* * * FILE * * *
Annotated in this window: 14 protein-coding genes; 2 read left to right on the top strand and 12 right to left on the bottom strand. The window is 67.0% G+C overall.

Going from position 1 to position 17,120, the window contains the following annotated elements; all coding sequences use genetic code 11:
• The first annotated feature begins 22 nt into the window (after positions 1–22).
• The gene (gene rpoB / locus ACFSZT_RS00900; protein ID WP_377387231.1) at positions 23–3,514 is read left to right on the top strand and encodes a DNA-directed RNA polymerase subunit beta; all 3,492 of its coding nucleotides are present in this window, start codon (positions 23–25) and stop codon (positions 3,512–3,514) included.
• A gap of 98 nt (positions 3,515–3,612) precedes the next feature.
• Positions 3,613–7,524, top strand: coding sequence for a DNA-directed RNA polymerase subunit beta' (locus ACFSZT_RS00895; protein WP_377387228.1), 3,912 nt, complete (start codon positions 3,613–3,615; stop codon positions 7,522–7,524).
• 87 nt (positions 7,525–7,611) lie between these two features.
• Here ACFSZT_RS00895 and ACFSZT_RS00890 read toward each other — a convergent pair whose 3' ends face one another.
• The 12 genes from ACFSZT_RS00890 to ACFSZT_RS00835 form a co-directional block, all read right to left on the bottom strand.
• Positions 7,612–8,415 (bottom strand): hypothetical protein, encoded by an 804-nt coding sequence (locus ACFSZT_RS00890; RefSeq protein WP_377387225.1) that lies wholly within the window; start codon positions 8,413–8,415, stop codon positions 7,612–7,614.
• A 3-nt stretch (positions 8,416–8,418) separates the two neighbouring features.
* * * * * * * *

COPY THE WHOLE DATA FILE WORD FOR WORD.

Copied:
Annotated in this window: 14 protein-coding genes; 2 read left to right on the top strand and 12 right to left on the bottom strand. The window is 67.0% G+C overall.

Going from position 1 to position 17,120, the window contains the following annotated elements; all coding sequences use genetic code 11:
• The first annotated feature begins 22 nt into the window (after positions 1–22).
• The gene (gene rpoB / locus ACFSZT_RS00900; protein ID WP_377387231.1) at positions 23–3,514 is read left to right on the top strand and encodes a DNA-directed RNA polymerase subunit beta; all 3,492 of its coding nucleotides are present in this window, start codon (positions 23–25) and stop codon (positions 3,512–3,514) included.
• A gap of 98 nt (positions 3,515–3,612) precedes the next feature.
• Positions 3,613–7,524, top strand: coding sequence for a DNA-directed RNA polymerase subunit beta' (locus ACFSZT_RS00895; protein WP_377387228.1), 3,912 nt, complete (start codon positions 3,613–3,615; stop codon positions 7,522–7,524).
• 87 nt (positions 7,525–7,611) lie between these two features.
• Here ACFSZT_RS00895 and ACFSZT_RS00890 read toward each other — a convergent pair whose 3' ends face one another.
• The 12 genes from ACFSZT_RS00890 to ACFSZT_RS00835 form a co-directional block, all read right to left on the bottom strand.
• Positions 7,612–8,415 (bottom strand): hypothetical protein, encoded by an 804-nt coding sequence (locus ACFSZT_RS00890; RefSeq protein WP_377387225.1) that lies wholly within the window; start codon positions 8,413–8,415, stop codon positions 7,612–7,614.
• A 3-nt stretch (positions 8,416–8,418) separates the two neighbouring features.